This selection of the popular Indian Hawthorn is an evergreen rounded shrub that grows about 4 feet tall and wide with new growth that is a reddish copper color that ages to dark green. In spring the pink flower buds open to display pure white flowers. Plant Indian Hawthorn in full sun or light shade. This plant is quite drought tolerant in shade but appreciates occasional irrigation.

Dwarf Bottlebrush    

A small evergreen shrub that forms a 3 to 4 foot tall by 3 to 4 foot wide rounded mound with narrow 3 inch long bluish gray-green leaves. Flowers are bright-red bristle-like stamens that appear throughout the year, but peak bloom time is early summer through fall. Plant in full sun to light shade. A very attractive foundation plant or a low hedge and also great for attracting hummingbirds into the garden.

Sage, Salvia               

Varieties include Black Sage, Purple Mexican sage, Santa Barbara Sage, all are fast growing shrubs that can reach 1 to 3 feet tall by 2 to 5 feet wide with narrow 3 to 4 inch long gray-green leaves. The flowers are velvety purple to rose-lavender petals sitting well above the foliage. Peak bloom period is spring through fall until the first frost. Plant in full sun to light shade. Cut back annually in late winter to maintain the best appearance.

Autumn Sage, Salvia greggii      

Light green leaves vary in length from 3/4 to one inch long. A lacy small shrub reaching 2 to 3 feet tall and as wide. Red, white or magenta flowers cover the branch tips throughout summer and into autumn until short days and cool weather slow then stop their production. Prune to maintain a compact shape. 

African Daisy, Osteospermum    

Daisy flowers in shades of pink, purple, blue, or white on compact plants, that bloom from early spring through fall plant. The flowers sit above the foliage, 2 to 3 inches in diameter with dark-blue centers and an almost waxy appearance. Plant in full sun or part shade with good drainage. Very low maintenance, perfect for adding banks of color to gardens or naturalistic settings.

Sageleaf Rockrose, Cistus salviifolius 'Prostratus'      

A low spreading evergreen shrub growing about 2 feet tall by 6 feet wide. Gray-green foliage looks wrinkled like a sageleaf. In spring appear the 1 ½ inch wide white flowers with yellow-orange stamens in the center and a yellow spot at the base of each petal. Plant in full sun in well-drained soil and irrigate occasionally to very little. This is a great drought tolerant plant for securing sloped areas or other difficult areas. Consider also Orchid Rockrose 4 feet tall and wide with 3-inch dark magenta-purple flowers.

 

 

Waterwise Trees

Western Redbud, Cercis occidentalis     

A deciduous shrub to small tree, about 15 to 20 feet high often with several small trunks. It has numerous magenta pea-shaped flowers that bloom February to April along the bare stems before leaves emerge. It likes full sun, some summer water for faster growth. Its reddish-purple seed pods hang on the tree in winter. Redbud is native to California. In the garden it is a great plant for its attractive form, flowers, and foliage. The foliage is particularly attractive when backlit. The flowers attract hummingbirds.

Goldenrain tree, Koelreuteria paniculata 

A deciduous tree reaching about 25 feet in height. It has a rounded crown, with a spread equal and an overall lacy appearance. Yellow, summer flowers are in long clusters and in fall the leaves turn yellow before falling. The bark is light gray-brown and becomes furrowed with age. The Goldenrain tree is perhaps most striking in the fall with its large clusters of showy yellow flowers followed by 2-inch salmon colored papery seed pods.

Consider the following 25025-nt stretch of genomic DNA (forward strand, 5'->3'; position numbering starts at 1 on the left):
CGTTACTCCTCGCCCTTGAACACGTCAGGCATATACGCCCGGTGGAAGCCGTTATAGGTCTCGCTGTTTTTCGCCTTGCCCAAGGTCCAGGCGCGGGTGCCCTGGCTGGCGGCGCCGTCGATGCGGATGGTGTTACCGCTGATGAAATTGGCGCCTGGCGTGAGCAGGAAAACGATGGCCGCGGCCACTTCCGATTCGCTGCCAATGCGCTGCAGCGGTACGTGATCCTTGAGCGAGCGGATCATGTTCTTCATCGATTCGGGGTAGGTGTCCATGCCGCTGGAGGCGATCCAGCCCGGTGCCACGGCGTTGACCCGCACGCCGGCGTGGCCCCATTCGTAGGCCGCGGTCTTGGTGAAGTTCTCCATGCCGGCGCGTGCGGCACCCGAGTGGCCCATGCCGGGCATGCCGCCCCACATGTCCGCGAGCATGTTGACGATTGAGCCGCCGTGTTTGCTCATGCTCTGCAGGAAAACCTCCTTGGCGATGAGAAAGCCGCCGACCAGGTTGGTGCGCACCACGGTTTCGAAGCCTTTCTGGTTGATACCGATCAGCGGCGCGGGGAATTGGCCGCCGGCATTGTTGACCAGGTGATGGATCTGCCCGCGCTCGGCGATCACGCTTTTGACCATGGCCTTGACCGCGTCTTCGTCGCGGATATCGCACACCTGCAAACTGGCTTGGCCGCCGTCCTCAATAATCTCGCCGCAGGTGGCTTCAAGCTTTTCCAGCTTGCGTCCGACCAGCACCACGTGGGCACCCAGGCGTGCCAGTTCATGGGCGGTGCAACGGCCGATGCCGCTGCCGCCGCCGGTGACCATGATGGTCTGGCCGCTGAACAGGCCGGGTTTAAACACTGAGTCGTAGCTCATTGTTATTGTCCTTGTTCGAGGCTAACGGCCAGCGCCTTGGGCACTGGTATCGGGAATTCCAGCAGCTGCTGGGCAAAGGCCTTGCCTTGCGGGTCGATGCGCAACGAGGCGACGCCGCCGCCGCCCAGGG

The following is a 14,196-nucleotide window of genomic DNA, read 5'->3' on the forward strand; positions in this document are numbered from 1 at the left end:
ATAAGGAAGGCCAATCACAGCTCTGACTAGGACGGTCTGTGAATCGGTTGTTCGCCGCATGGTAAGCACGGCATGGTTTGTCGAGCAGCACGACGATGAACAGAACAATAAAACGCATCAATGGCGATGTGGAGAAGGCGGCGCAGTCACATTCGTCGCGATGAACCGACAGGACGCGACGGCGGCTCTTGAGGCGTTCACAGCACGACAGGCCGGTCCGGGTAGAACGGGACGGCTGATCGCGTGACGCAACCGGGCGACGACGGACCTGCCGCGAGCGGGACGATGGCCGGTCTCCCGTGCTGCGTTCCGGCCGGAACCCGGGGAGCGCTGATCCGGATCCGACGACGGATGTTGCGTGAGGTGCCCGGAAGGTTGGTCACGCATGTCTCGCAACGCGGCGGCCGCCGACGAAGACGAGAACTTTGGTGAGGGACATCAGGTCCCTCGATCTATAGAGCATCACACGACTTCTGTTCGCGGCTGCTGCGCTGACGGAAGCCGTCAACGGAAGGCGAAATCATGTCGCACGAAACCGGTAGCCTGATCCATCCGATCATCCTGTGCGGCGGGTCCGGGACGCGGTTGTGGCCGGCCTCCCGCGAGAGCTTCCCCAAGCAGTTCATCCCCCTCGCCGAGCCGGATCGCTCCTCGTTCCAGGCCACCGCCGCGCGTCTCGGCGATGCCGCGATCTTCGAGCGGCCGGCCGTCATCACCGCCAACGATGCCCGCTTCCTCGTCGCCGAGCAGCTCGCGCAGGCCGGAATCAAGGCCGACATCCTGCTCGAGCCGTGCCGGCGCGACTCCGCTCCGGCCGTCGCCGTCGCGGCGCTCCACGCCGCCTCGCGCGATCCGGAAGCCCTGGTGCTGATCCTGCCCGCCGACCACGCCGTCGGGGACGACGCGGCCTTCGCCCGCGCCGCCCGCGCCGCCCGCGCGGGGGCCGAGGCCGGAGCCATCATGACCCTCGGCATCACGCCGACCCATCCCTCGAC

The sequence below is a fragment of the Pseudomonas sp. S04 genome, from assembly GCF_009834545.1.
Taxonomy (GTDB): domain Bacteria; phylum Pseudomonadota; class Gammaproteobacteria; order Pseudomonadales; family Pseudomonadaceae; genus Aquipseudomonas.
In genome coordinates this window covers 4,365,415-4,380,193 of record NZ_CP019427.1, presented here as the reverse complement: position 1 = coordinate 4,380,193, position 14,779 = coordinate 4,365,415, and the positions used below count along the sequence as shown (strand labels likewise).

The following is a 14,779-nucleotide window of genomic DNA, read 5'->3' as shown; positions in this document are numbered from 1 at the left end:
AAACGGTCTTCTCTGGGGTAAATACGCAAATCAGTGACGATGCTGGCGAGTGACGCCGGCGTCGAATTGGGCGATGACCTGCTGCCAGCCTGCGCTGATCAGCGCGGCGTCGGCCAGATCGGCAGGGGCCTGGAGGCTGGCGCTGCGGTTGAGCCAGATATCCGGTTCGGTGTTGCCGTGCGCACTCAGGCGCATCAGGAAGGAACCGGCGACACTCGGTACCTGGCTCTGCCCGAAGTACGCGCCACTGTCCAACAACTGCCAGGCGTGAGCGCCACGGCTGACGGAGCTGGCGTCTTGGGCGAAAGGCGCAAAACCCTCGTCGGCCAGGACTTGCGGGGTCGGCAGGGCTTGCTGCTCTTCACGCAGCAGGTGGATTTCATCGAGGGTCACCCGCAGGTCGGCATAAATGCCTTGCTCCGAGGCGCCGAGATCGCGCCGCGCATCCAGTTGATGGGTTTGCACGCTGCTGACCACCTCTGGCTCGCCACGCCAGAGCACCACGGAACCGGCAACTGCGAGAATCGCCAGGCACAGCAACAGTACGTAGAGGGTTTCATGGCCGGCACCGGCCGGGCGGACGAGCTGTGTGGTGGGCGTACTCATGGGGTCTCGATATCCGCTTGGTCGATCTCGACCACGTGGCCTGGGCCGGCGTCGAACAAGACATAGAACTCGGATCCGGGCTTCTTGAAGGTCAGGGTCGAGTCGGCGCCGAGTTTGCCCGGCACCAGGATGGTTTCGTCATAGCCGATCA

Fruit Trees   

Consider evergreen citrus trees or deciduous stone fruit trees such as Peach, Nectarine, and Plum, Apricot or an Apple tree to accent your yard and provide fruit. Semi-dwarf varieties are much easier to maintain than standard sized trees. Look for unique cultivars with low chilling requirements for Southern California. Provide enough space to prune or pick fruit from all sides of the tree and consider the location to avoid fruit drop on pavement.

Jacaranda, Jacaranda mimosifolia             

A deciduous to semi-evergreen tree that grows to 30 feet tall with a rounded spread. The stout trunk has rough gray bark and long leaves are composed of narrow leaflets that give the tree a delicate fernlike yet tropical appearance. The lavender-blue flowers are a curved trumpet shape blooming in the late spring and summer. The flowers cover the tree and create violet-blue masses in the landscape then drop to the ground with color. After flowering, the flat woody fruit capsules dry to brown and then open. Plant in full sun with occasional deep summer watering. This incredibly attractive tree is widely used and best located where spent flowers and pods can be easily picked up in lawns or planters but avoid over a patio.

Coast Live Oak, Quercus agrifolia       

A native to California and Baja. This beautiful drought-resistant, evergreen tree, ranges in height from 20 to 60 feet. The bark of young trees is smooth. With age, it develops deep furrows, ridges, and thick bark. After 2-3 years of establishment only irrigate to supplement winter rain during extreme drought; never wet the trunk. Oak trees provide great shade which cools buildings and paving. Plant in full sun to partial shade with 12’ clearance from the house or water lines. 

Strawberry Tree, Arbutus undeo 

A medium-sized evergreen tree, multi-stemmed and slow growing 20 to 35 feet tall or consider the dwarf variety compacta, growing 10 feet tall with a broad dense crown. The older bark peels away from the trunk and branches revealing the beautiful shiny red new bark underneath. The pendulous clusters of urn-shaped, white-blushed-pink flowers are followed by showy edible strawberry-like fruit. Drought tolerant, but looks best with occasional summer watering. Strawberry Tree thrives in full sun or part shade with little water once established.

 

Downloadable Files